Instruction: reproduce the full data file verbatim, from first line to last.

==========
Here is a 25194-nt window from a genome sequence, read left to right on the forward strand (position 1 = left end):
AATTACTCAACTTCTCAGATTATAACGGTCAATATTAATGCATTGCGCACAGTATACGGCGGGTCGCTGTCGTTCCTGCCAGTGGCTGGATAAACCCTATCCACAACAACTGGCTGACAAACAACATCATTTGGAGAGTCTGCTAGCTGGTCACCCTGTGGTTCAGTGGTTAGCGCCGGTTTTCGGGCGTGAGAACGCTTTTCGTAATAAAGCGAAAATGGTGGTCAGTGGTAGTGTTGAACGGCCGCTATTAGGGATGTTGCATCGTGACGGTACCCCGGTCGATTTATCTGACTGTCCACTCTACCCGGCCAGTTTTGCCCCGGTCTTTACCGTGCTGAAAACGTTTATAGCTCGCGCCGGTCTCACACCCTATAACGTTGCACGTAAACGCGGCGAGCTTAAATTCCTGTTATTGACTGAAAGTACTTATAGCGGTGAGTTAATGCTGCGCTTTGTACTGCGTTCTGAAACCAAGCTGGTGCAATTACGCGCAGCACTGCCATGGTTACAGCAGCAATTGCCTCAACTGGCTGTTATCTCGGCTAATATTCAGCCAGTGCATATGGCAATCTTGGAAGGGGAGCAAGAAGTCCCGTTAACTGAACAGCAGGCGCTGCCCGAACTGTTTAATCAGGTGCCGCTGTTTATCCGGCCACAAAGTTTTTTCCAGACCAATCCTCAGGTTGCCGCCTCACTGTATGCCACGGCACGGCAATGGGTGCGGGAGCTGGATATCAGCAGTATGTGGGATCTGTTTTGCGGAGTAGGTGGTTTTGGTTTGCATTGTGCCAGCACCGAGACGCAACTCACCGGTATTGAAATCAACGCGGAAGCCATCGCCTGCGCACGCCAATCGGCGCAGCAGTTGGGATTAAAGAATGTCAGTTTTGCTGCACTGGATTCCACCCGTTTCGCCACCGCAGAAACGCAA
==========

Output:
Here is a 25194-nt window from a genome sequence, read left to right on the forward strand (position 1 = left end):
AATTACTCAACTTCTCAGATTATAACGGTCAATATTAATGCATTGCGCACAGTATACGGCGGGTCGCTGTCGTTCCTGCCAGTGGCTGGATAAACCCTATCCACAACAACTGGCTGACAAACAACATCATTTGGAGAGTCTGCTAGCTGGTCACCCTGTGGTTCAGTGGTTAGCGCCGGTTTTCGGGCGTGAGAACGCTTTTCGTAATAAAGCGAAAATGGTGGTCAGTGGTAGTGTTGAACGGCCGCTATTAGGGATGTTGCATCGTGACGGTACCCCGGTCGATTTATCTGACTGTCCACTCTACCCGGCCAGTTTTGCCCCGGTCTTTACCGTGCTGAAAACGTTTATAGCTCGCGCCGGTCTCACACCCTATAACGTTGCACGTAAACGCGGCGAGCTTAAATTCCTGTTATTGACTGAAAGTACTTATAGCGGTGAGTTAATGCTGCGCTTTGTACTGCGTTCTGAAACCAAGCTGGTGCAATTACGCGCAGCACTGCCATGGTTACAGCAGCAATTGCCTCAACTGGCTGTTATCTCGGCTAATATTCAGCCAGTGCATATGGCAATCTTGGAAGGGGAGCAAGAAGTCCCGTTAACTGAACAGCAGGCGCTGCCCGAACTGTTTAATCAGGTGCCGCTGTTTATCCGGCCACAAAGTTTTTTCCAGACCAATCCTCAGGTTGCCGCCTCACTGTATGCCACGGCACGGCAATGGGTGCGGGAGCTGGATATCAGCAGTATGTGGGATCTGTTTTGCGGAGTAGGTGGTTTTGGTTTGCATTGTGCCAGCACCGAGACGCAACTCACCGGTATTGAAATCAACGCGGAAGCCATCGCCTGCGCACGCCAATCGGCGCAGCAGTTGGGATTAAAGAATGTCAGTTTTGCTGCACTGGATTCCACCCGTTTCGCCACCGCAGAAACGCAA